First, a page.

• \$\begingroup\$ If you're just starting up, do not hire a musician. Audition existing work and license it. If you hire a musician you're asking for a never-ending feedback loop of "oh, go add this," or "fix that", which you cannot afford as a small studio. Whereas with already finished work, you simply accept or reject is in a click (and changing your mind isn't nearly as expensive) \$\endgroup\$ – bobobobo Sep 29 '12 at 17:12
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You should probably find a musician online who's style that you like, and then contact them about commissioning a certain amount of minutes/songs.

With freelance artists and musicians, unless they work with you in a studio setting, it's very difficult to work out hourly/weekly payment methods. Going down that road may lead to potential issues/disputes later. It's a much better idea to pay them for 'x' minutes of finished music, or 'x' number of completed tracks.

Another important thing to consider is working out some kind of deal for an amount of revisions. This is important so that you can arrange to listen to the finished/nearly-finished tracks and have them adjusted or revised to your personal taste.

Please also make sure that both you and any musician/artist that you work together with have a very firm and clear understanding of the ownership plans. Are they making the music for you to use as you please, with a one-time fee? Just make sure that everyone is on the same page..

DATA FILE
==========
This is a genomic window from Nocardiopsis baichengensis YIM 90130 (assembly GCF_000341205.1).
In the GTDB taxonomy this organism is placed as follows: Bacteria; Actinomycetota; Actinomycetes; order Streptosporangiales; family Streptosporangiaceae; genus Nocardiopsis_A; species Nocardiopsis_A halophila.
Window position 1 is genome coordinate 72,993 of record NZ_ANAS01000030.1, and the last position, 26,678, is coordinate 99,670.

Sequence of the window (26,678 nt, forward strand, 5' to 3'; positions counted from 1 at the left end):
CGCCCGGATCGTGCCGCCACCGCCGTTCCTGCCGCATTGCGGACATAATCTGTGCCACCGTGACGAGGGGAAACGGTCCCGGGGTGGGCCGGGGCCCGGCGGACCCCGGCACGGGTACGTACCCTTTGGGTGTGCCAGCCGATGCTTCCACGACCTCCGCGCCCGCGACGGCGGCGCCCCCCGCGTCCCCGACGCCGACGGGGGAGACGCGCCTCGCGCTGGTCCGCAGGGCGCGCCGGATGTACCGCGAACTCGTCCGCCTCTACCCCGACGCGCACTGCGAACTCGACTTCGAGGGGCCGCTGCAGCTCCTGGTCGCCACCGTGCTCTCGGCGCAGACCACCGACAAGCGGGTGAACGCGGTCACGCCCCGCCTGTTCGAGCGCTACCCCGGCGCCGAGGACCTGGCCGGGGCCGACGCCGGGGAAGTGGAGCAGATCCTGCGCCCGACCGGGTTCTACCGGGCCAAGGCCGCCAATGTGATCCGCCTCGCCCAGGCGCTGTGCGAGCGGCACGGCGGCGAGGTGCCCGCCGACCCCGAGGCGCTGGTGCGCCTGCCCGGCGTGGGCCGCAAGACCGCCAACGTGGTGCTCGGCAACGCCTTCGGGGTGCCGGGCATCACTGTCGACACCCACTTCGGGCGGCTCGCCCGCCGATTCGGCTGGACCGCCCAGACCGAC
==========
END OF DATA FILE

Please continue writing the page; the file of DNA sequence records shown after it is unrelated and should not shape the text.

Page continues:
-- Also, when it comes down to the exact price, there really isn't a standard. It varies from person to person. I'd suggest this:

  • Decide how many minutes of audio you want to have commissioned.
  • Decide how many revisions you may need/ask them to do. Factor this into the contract/deal, make it very clear to both parties.
  • Look around, and reach out to musicians.
  • If possible, become familiar with the artist's previous work/portfolio. If it's not possible, try to ask for a sample of their work.
  • If the artist is interested in working on the project, tell them that you would like ___ minutes of audio, with _ potential revisions, by __ date. (You can try to suggest a price/minute of rendered audio, OR you can ask them how much they charge per minute of rendered audio.

In short. Figure out specifically what you need in terms of audio-minutes, revisions, fileformats (midi? audio?), time, etc. When you've figured out what exactly you need, and when you need it, contact various musicians that you like, and find out if they are willing/able to provide commissioned service under these terms.

Good luck! :D

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  • \$\begingroup\$ I'd like to add that the same kind of thing applies to commissioning visual artists as well. \$\endgroup\$ – MrKatSwordfish Aug 23 '12 at 6:18
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Depending on your "musical vision" for the theme song, you could probably contract a freelance musician into creating a song for you. Look on something like oDesk or the like. I'm not saying you're going to get symphony style composition and production, but it's a start.

Make sure to get legalities straight too, because if your game become the next big thing, it could spell trouble.